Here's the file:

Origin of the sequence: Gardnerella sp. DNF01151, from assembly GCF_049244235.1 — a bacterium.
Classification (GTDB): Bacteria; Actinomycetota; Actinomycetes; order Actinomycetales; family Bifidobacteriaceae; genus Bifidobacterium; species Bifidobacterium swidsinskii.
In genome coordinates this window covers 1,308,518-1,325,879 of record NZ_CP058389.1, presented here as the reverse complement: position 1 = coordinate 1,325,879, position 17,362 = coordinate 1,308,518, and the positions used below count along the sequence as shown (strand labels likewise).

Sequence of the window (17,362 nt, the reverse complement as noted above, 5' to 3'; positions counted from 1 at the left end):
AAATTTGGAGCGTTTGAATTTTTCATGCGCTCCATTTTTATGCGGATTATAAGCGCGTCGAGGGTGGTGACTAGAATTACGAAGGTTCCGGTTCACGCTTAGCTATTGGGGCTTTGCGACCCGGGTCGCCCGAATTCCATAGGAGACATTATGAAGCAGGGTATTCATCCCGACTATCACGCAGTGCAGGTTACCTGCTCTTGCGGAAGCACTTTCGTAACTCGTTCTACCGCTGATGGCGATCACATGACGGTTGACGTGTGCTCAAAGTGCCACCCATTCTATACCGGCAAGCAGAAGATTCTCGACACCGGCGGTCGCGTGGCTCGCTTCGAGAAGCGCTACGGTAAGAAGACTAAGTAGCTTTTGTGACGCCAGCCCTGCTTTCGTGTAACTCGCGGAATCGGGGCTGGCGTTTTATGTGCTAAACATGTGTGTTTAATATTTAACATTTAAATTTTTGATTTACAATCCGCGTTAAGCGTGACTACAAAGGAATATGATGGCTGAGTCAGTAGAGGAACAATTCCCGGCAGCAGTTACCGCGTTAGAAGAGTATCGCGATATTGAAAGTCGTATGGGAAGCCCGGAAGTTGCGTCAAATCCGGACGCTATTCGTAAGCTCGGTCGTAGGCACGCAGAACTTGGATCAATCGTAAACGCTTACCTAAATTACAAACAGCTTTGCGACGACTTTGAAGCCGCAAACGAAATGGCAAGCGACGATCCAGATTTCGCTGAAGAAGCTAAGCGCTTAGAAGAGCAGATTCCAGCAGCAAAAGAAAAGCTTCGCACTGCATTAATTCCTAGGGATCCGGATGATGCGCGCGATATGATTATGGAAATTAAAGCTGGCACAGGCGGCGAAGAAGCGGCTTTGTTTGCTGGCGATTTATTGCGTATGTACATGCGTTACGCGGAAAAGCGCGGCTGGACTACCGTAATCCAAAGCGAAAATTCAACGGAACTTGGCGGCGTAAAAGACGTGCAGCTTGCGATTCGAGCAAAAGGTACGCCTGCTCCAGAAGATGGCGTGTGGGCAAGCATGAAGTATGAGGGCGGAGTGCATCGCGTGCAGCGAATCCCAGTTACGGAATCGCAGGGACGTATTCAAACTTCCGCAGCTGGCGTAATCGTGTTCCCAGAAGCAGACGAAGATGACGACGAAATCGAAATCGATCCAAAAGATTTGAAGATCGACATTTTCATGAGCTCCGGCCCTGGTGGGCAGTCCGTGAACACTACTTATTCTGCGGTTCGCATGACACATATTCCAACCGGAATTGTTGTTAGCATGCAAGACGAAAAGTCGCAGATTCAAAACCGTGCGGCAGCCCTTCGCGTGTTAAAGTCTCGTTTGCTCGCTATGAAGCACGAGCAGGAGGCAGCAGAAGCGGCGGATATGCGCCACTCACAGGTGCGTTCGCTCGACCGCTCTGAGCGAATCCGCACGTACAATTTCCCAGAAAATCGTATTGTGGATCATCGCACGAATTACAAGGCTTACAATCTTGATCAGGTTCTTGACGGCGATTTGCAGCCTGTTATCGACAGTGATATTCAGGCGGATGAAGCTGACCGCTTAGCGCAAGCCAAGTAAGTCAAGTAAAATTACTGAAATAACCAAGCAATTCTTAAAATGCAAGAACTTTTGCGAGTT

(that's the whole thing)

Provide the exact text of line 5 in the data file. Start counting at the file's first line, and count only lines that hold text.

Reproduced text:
AAATTTGGAGCGTTTGAATTTTTCATGCGCTCCATTTTTATGCGGATTATAAGCGCGTCGAGGGTGGTGACTAGAATTACGAAGGTTCCGGTTCACGCTTAGCTATTGGGGCTTTGCGACCCGGGTCGCCCGAATTCCATAGGAGACATTATGAAGCAGGGTATTCATCCCGACTATCACGCAGTGCAGGTTACCTGCTCTTGCGGAAGCACTTTCGTAACTCGTTCTACCGCTGATGGCGATCACATGACGGTTGACGTGTGCTCAAAGTGCCACCCATTCTATACCGGCAAGCAGAAGATTCTCGACACCGGCGGTCGCGTGGCTCGCTTCGAGAAGCGCTACGGTAAGAAGACTAAGTAGCTTTTGTGACGCCAGCCCTGCTTTCGTGTAACTCGCGGAATCGGGGCTGGCGTTTTATGTGCTAAACATGTGTGTTTAATATTTAACATTTAAATTTTTGATTTACAATCCGCGTTAAGCGTGACTACAAAGGAATATGATGGCTGAGTCAGTAGAGGAACAATTCCCGGCAGCAGTTACCGCGTTAGAAGAGTATCGCGATATTGAAAGTCGTATGGGAAGCCCGGAAGTTGCGTCAAATCCGGACGCTATTCGTAAGCTCGGTCGTAGGCACGCAGAACTTGGATCAATCGTAAACGCTTACCTAAATTACAAACAGCTTTGCGACGACTTTGAAGCCGCAAACGAAATGGCAAGCGACGATCCAGATTTCGCTGAAGAAGCTAAGCGCTTAGAAGAGCAGATTCCAGCAGCAAAAGAAAAGCTTCGCACTGCATTAATTCCTAGGGATCCGGATGATGCGCGCGATATGATTATGGAAATTAAAGCTGGCACAGGCGGCGAAGAAGCGGCTTTGTTTGCTGGCGATTTATTGCGTATGTACATGCGTTACGCGGAAAAGCGCGGCTGGACTACCGTAATCCAAAGCGAAAATTCAACGGAACTTGGCGGCGTAAAAGACGTGCAGCTTGCGATTCGAGCAAAAGGTACGCCTGCTCCAGAAGATGGCGTGTGGGCAAGCATGAAGTATGAGGGCGGAGTGCATCGCGTGCAGCGAATCCCAGTTACGGAATCGCAGGGACGTATTCAAACTTCCGCAGCTGGCGTAATCGTGTTCCCAGAAGCAGACGAAGATGACGACGAAATCGAAATCGATCCAAAAGATTTGAAGATCGACATTTTCATGAGCTCCGGCCCTGGTGGGCAGTCCGTGAACACTACTTATTCTGCGGTTCGCATGACACATATTCCAACCGGAATTGTTGTTAGCATGCAAGACGAAAAGTCGCAGATTCAAAACCGTGCGGCAGCCCTTCGCGTGTTAAAGTCTCGTTTGCTCGCTATGAAGCACGAGCAGGAGGCAGCAGAAGCGGCGGATATGCGCCACTCACAGGTGCGTTCGCTCGACCGCTCTGAGCGAATCCGCACGTACAATTTCCCAGAAAATCGTATTGTGGATCATCGCACGAATTACAAGGCTTACAATCTTGATCAGGTTCTTGACGGCGATTTGCAGCCTGTTATCGACAGTGATATTCAGGCGGATGAAGCTGACCGCTTAGCGCAAGCCAAGTAAGTCAAGTAAAATTACTGAAATAACCAAGCAATTCTTAAAATGCAAGAACTTTTGCGAGTT